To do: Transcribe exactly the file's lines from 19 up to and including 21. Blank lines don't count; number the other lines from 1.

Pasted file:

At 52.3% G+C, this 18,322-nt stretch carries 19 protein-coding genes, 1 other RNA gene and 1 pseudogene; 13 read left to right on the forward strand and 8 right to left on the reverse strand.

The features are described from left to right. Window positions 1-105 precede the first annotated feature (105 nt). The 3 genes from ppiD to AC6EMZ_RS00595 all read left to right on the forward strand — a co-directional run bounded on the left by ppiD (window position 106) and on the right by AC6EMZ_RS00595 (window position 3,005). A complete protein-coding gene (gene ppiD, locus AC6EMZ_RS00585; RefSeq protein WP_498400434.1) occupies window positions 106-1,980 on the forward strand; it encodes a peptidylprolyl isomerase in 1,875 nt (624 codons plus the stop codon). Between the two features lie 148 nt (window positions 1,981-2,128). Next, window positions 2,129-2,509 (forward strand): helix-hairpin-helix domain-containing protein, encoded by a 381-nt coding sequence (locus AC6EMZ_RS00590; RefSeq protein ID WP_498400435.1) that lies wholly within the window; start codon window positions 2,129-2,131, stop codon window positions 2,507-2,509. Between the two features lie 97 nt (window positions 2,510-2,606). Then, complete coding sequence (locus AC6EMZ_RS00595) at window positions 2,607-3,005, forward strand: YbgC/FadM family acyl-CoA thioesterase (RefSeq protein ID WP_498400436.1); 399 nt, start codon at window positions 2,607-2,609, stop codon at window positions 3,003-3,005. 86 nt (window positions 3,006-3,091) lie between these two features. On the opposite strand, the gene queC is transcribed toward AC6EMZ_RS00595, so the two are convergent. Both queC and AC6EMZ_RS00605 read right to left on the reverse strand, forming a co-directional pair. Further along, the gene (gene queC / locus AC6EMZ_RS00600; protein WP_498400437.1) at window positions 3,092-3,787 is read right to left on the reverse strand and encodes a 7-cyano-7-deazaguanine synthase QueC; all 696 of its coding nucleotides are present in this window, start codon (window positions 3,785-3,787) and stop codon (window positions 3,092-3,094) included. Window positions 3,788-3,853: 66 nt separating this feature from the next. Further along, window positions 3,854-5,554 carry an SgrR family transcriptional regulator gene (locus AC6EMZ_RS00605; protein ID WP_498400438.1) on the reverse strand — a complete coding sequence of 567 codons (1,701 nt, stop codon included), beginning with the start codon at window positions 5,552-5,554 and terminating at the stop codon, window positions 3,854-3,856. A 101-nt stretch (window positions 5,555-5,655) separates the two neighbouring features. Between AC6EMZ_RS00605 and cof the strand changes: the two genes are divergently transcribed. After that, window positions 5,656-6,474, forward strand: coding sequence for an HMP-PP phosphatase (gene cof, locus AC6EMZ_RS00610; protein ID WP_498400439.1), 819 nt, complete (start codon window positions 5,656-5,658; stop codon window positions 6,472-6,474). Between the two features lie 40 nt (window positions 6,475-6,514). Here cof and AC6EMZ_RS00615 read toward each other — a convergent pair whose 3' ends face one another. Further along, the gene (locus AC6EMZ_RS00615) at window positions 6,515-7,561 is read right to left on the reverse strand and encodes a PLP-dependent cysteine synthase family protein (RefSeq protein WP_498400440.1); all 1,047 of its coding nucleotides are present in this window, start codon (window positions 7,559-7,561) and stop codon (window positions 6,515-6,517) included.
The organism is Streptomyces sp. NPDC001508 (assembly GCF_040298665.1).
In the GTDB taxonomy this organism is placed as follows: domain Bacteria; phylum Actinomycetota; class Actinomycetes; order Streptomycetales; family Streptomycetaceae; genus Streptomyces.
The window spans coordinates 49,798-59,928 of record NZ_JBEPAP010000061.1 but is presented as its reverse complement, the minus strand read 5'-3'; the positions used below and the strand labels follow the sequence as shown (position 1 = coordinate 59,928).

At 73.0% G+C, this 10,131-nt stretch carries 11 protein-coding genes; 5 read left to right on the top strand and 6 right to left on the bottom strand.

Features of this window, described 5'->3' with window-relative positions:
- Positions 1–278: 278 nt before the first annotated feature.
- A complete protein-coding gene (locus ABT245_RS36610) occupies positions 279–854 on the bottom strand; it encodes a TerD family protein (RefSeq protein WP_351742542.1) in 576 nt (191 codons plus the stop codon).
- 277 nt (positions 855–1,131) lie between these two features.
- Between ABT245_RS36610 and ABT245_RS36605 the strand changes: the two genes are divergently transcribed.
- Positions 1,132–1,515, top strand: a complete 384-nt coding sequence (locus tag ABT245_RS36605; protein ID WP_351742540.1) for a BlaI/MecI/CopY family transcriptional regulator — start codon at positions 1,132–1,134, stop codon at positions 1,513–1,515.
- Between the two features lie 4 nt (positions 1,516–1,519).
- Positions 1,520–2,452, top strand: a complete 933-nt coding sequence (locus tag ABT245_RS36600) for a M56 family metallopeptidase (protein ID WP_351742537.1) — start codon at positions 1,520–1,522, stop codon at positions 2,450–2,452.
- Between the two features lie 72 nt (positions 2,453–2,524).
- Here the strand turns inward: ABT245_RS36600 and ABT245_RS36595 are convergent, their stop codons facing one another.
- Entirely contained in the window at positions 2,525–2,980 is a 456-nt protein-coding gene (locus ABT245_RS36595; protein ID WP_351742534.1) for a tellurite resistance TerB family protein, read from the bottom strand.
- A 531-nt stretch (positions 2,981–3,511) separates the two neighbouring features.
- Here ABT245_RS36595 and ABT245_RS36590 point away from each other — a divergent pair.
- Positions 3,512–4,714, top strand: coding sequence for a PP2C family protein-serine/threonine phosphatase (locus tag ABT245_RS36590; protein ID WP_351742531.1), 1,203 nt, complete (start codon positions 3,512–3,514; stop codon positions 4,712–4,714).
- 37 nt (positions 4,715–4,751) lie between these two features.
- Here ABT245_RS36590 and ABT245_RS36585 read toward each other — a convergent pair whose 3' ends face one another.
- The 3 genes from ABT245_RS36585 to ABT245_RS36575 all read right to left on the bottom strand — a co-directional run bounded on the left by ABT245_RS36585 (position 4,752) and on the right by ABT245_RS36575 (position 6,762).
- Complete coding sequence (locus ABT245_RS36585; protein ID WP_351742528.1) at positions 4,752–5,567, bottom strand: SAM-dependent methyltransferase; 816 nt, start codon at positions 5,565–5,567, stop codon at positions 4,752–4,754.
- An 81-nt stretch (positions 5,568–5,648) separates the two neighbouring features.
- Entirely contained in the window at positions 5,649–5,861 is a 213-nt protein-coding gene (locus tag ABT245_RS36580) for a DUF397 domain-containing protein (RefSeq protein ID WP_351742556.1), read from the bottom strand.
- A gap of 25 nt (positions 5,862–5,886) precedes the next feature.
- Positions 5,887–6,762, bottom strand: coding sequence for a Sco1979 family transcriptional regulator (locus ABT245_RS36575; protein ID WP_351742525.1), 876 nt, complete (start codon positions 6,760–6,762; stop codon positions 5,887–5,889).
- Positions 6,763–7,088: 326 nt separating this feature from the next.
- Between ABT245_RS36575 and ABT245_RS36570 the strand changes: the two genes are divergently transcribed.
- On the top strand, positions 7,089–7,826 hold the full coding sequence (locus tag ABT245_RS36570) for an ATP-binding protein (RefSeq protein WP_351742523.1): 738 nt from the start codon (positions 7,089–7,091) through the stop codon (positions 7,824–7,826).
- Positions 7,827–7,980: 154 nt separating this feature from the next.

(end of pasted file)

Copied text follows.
- Here ABT245_RS36595 and ABT245_RS36590 point away from each other — a divergent pair.
- Positions 3,512–4,714, top strand: coding sequence for a PP2C family protein-serine/threonine phosphatase (locus tag ABT245_RS36590; protein ID WP_351742531.1), 1,203 nt, complete (start codon positions 3,512–3,514; stop codon positions 4,712–4,714).
- 37 nt (positions 4,715–4,751) lie between these two features.